GENERAL PEDIATRIC EMERGENCY MEDICINE
HFNC oxygen therapy for mild to moderate acute hypoxemic respiratory failure in children (February 2023)
Evidence is limited regarding the role of high-flow nasal cannula (HFNC) oxygen therapy for children with mild to moderate acute hypoxemic respiratory failure (AHRF). In the multicenter PARIS-2 trial, over 1500 children hospitalized with AHRF defined as increased work of breathing, respiratory rate ≥35 per minute, and oxygen requirement to maintain pulse oximetry over 90 to 92 percent were randomized to HFNC or standard oxygen therapy; wheezing was present in approximately three-quarters of patients. Patients assigned to HFNC oxygen therapy, compared with standard oxygen therapy, had longer length of stay (1.77 versus 1.50 days) and more ICU admissions (12.5 versus 6.9 percent) . Adverse events were low in both groups. These findings do not support the routine use of oxygen delivery by HFNC in young children with mild to moderate AHRF. (See "High-flow nasal cannula oxygen therapy in children", section on 'Indications'.)
Revised CDC MIS-C case definition (February 2023)
The case definition for multisystem inflammatory syndrome in children (MIS-C) that was revised by the United States Council of State and Territorial Epidemiologists/Centers for Disease Control (CSTE/CDC) and implemented in 2023 aligns closely with the World Health Organization (WHO) MIS-C criteria [14-16]. Both definitions require fever, elevated inflammatory markers, at least two signs of multisystem involvement, evidence of SARS-CoV-2 infection or exposure, and exclusion of other potential causes. One important change is that the CTSE/CDC MIS-C case definition designates Kawasaki disease (KD) as an alternative diagnosis that should trigger reporting to the CDC KD passive surveillance system. (See "COVID-19: Multisystem inflammatory syndrome in children (MIS-C) clinical features, evaluation, and diagnosis", section on 'CDC and WHO case definitions'.)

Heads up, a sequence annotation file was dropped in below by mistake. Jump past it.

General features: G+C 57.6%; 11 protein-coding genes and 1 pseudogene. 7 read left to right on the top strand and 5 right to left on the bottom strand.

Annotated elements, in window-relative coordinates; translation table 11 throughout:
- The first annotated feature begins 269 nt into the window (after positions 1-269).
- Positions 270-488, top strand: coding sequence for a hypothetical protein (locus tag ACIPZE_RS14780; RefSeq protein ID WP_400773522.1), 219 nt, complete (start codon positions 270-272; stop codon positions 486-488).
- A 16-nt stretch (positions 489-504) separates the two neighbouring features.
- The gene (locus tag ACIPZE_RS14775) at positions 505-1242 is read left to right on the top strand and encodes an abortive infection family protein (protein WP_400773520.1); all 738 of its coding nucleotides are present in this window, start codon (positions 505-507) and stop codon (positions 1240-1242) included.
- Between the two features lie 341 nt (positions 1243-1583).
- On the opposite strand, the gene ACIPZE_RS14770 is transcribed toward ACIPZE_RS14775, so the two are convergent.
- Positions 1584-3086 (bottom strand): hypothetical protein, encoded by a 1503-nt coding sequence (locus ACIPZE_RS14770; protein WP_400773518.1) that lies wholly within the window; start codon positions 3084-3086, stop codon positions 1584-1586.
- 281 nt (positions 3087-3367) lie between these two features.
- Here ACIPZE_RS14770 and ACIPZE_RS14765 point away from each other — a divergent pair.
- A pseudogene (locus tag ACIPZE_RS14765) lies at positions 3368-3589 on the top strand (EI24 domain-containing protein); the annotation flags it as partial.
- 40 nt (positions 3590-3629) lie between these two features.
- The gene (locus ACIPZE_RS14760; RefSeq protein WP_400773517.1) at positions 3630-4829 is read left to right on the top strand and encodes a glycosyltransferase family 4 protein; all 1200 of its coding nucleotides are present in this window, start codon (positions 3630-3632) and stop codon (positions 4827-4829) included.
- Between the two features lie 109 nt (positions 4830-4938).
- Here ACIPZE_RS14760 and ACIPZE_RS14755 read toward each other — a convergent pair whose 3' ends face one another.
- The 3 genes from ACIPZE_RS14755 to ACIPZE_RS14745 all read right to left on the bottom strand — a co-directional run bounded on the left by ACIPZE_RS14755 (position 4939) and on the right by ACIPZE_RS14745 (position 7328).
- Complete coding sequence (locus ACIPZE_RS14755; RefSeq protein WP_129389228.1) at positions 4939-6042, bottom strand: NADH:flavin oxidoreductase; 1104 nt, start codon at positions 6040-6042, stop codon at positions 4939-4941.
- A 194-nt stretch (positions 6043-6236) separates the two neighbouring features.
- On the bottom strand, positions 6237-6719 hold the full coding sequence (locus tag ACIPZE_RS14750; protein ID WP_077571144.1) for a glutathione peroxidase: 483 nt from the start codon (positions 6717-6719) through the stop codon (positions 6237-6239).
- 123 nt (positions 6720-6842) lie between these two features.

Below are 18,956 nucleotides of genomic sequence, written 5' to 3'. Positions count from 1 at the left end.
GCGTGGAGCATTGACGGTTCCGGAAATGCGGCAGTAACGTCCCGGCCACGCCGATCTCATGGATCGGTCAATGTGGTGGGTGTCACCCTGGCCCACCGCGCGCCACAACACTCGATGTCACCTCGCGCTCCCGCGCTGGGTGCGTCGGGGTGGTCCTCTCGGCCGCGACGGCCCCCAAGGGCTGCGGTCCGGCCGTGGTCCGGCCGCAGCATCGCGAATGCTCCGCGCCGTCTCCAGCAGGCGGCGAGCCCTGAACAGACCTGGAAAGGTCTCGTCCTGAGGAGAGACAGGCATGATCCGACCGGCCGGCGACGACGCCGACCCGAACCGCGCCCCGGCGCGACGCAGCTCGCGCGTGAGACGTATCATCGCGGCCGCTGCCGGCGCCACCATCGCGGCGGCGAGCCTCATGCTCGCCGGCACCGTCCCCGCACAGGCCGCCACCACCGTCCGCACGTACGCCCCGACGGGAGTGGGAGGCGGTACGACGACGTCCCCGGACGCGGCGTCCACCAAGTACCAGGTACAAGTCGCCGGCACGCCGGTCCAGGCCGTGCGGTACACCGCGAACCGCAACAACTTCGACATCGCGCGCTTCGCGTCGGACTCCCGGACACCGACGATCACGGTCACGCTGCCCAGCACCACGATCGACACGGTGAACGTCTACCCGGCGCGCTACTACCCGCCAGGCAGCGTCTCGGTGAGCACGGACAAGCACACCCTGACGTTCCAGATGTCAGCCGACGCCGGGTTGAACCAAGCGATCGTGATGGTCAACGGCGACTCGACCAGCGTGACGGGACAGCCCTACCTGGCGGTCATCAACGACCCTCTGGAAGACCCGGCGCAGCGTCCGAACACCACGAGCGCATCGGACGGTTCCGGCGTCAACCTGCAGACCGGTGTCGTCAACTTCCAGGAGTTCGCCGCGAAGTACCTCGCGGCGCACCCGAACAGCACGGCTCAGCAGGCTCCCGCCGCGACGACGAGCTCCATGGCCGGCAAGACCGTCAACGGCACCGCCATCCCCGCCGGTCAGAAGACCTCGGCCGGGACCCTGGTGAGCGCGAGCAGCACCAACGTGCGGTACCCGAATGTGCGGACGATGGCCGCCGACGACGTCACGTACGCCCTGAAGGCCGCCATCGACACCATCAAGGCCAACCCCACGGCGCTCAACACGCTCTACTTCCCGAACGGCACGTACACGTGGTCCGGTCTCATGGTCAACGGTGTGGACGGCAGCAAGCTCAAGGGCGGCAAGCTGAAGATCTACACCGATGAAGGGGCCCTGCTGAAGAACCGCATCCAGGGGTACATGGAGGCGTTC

Pediatric early warning scores in hospitalized children (January 2023)
Pediatric early warning scores (PEWS) are used to identify hospitalized children whose condition may be worsening and to prompt rapid assessment and specific intervention. The effect of PEWS was reviewed as part of the 2022 International Liaison Committee on Resuscitation (ILCOR) consensus recommendations . In the single randomized trial of PEWS in 21 pediatric hospitals, fewer clinical deterioration events (eg, endotracheal intubation, fluid resuscitation, or CPR) occurred in hospitals using PEWS compared with those that did not, and there was a nonsignificant trend towards lower mortality. Meta-analysis of nine cohort studies found similar results, with nonsignificant differences in mortality and other endpoints favoring use of PEWS. Although the overall quality of the evidence is low, we agree with the ILCOR consensus and suggest use of PEWS in all hospitalized children. (See "Pediatric advanced life support (PALS)", section on 'Pediatric early warning scores'.)
Risk of meningitis in febrile young infants with a positive urinalysis (October 2022)
Existing American Academy of Pediatrics guidelines suggest that cerebrospinal fluid (CSF) studies be obtained in otherwise low-risk febrile young infants (29 to 60 days old) with elevated blood inflammatory markers (IMs) (table 2), independent of urinalysis (UA) results. However, prior studies have found that for these infants, the risk of meningitis is low. In a secondary analysis of a prospective cohort study of nearly 700 well-appearing, previously healthy, febrile young infants (29 to 60 days old) with a positive UA, none had bacterial meningitis, including the 204 individuals with elevated procalcitonin or absolute neutrophil count . Based on these findings, for otherwise low-risk febrile young infants 29 to 60 days old with elevated IMs and a positive UA, we no longer suggest obtaining CSF studies. Our practice is unchanged with regard to febrile infants in this age group who have elevated IMs and a negative UA (CSF recommended) or normal IMs and a positive UA (CSF not recommended). (See "The febrile infant (29 to 90 days of age): Outpatient evaluation", section on '29 to 60 days old'.)
Calcium administration during CPR in children with heart disease (November 2022)
According to the American Heart Association (AHA) guidelines, the use of calcium during pediatric cardiopulmonary resuscitation (CPR) is limited to specific indications (ie, hypocalcemia, hyperkalemia, hypermagnesemia, or calcium channel blocker overdose). However, calcium administration remains common during CPR in children with heart disease. In a retrospective study of the AHA resuscitation registry that included over 4500 children with heart disease and in-hospital cardiac arrest, 44 percent of patients received calcium . In a propensity-matched cohort of over 1300 patients, calcium administration versus no calcium administration was associated with lower survival to hospital discharge (39.4 versus 45.6 percent) and lower survival to hospital discharge with favorable neurologic outcome (27.8 versus 34. 2 percent). These findings confirm prior observational studies regarding the detrimental effects of calcium during CPR. For children with cardiac arrest and heart disease, calcium administration should be confined to indications recommended by the AHA. (See "Primary drugs in pediatric resuscitation", section on 'Calcium'.)